Following your reports about waste disposal, I think everyone concerned should be very clear about who we are dealing with.
Viridor is a member of the Pennon Group which owns South West Water as its cash-cow. South West Water was created from the commercial half of the former South West Water Authority, while the other half joined the Environment Agency.
I believe the SWWA played fast and loose with its authority, for instance, by downgrading the old Brixton, Plymouth, sewage farm to primary treatment only, in order that Brixton could expand and so increase its income from water and sewage services while totally ignoring the fact that the Yealm estuary has had a Several Fishery Order on part of it for oysters and mussels since 1914.
I was one of the participants who, in the mid 1970s, successfully resisted the creation of a landfill in a valley called "Arcadia", between Brixton and Elburton, which drains into the Yealm estuary, probably the most fertile piece of natural seawater in the UK.
I am particularly keen to preserve its cleanliness and fertility for future generations who might need to exploit the fact that marine phytoplankton is harvested for human food about a thousand times more efficiently via bivalve molluscs than with swimming fish like cod at the end of long, wasteful food chains.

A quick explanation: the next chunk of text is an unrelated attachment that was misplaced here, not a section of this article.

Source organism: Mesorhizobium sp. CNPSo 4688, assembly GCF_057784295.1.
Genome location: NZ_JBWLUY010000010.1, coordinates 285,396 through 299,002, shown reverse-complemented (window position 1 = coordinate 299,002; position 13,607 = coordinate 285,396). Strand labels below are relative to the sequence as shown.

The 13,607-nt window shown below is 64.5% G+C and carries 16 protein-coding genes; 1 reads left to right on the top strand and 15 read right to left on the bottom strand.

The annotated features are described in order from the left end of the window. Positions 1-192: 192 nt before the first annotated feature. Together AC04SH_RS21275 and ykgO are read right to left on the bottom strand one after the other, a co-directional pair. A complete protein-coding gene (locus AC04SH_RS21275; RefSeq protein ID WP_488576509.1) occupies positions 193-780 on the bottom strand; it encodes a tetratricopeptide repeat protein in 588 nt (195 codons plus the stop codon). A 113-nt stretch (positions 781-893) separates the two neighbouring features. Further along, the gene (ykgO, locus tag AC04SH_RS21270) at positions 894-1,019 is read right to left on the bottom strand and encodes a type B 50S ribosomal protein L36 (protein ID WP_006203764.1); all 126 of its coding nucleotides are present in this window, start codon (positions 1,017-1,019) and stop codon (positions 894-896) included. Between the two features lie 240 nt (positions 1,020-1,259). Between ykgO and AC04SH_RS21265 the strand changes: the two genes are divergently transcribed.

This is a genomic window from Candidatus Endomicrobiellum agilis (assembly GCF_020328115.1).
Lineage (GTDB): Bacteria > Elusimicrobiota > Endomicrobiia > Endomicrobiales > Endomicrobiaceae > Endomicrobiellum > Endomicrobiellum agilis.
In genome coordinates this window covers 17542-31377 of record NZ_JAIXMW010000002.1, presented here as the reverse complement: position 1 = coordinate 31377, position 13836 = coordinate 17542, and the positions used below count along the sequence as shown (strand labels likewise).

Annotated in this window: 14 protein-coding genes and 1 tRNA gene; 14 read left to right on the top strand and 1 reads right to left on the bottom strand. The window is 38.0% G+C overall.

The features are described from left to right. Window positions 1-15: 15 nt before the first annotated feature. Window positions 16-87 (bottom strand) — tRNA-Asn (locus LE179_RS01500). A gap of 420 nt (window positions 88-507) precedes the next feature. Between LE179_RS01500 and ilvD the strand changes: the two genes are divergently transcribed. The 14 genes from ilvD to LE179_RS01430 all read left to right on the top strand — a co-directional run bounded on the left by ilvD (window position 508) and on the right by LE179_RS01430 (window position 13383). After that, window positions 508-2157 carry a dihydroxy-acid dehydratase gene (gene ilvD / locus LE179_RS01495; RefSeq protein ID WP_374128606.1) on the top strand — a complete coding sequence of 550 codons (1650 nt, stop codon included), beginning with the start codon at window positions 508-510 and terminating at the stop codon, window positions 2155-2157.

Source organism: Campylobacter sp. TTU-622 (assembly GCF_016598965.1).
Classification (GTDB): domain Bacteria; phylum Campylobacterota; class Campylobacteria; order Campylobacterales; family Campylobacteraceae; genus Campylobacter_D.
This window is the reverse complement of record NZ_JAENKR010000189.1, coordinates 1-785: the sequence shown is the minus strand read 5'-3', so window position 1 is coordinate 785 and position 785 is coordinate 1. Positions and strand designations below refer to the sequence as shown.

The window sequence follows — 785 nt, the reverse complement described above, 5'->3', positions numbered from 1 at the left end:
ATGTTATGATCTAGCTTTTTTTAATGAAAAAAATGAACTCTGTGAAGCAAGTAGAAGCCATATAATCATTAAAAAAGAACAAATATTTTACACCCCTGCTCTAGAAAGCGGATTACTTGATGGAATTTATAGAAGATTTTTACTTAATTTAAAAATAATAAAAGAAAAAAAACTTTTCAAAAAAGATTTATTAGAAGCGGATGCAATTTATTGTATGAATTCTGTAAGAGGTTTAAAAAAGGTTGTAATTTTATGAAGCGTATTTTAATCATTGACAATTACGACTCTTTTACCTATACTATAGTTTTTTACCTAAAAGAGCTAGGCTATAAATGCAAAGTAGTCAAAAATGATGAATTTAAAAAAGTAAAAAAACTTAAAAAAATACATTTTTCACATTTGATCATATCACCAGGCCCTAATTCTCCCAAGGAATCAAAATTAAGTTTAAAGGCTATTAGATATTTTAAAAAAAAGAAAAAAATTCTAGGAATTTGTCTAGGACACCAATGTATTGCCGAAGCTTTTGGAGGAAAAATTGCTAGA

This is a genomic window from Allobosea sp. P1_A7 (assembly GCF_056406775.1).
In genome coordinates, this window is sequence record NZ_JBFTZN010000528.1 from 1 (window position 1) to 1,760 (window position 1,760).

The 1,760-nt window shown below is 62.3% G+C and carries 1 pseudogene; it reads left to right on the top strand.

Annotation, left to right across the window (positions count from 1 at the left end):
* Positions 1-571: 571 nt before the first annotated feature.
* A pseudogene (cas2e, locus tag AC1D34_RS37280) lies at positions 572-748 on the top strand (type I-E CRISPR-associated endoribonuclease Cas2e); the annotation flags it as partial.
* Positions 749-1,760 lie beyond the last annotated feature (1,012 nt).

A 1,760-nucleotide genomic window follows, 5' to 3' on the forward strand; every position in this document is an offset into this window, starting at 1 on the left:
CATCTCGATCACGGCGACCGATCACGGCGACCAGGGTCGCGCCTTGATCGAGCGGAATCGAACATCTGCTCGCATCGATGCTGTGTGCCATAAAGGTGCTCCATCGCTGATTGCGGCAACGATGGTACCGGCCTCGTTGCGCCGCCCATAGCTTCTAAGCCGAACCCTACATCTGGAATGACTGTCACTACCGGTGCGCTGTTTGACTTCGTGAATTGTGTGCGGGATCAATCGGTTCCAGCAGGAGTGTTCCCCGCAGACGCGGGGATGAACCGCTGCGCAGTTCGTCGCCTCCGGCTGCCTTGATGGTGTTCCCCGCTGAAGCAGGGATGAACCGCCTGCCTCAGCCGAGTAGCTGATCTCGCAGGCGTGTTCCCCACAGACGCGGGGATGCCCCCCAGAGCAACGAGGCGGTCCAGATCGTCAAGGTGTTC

I have already proved the use of the "Crown Fishery" in the Yealm as a raft-born bivalve nursery and I hope soon to be able to take small oysters from there and grow them to full-size, out at sea. You also report that Devon is particularly good a waste recycling and currently recycles 55% of the rubbish it collects.
This is good, but could be better if, for example, it recycled Tetrapaks, the paper and wax containers for milk, soup and fruit juice which the South Hams District Council doesn't take.
The local council recycles Tetrapaks in West Sussex, so I don't see why they can't here. Then there is hearsay, sometimes, that the South Hams sometimes takes loads for recycling to landfill anyway.
Central Government could help if it outlawed packaging of more than one substance or made them more easily separated. For example, recycled paper and card already has a market, so long as plastic is not mixed in with it.
The same can be said of many plastics, so long as they are not contaminated with paper. Different packaging plastics could be more easily sorted by making them each a different colour.
Most of my non-recyclable waste is paper and plastic packaging which should be recycled, but they probably want it for incineration to help burn the rubbish that is hard to burn without.
Furthermore no incinerator is ever going to achieve the efficiency of proper fuels burned modern burners which don't need exhaust filters which constantly need cleaning, a vital process about which incinerator operators are likely to get a bit lax in 25 years time. Finally, what if there were an environmental disaster at the proposed New England incinerator between Yealmpton and Lee Mill?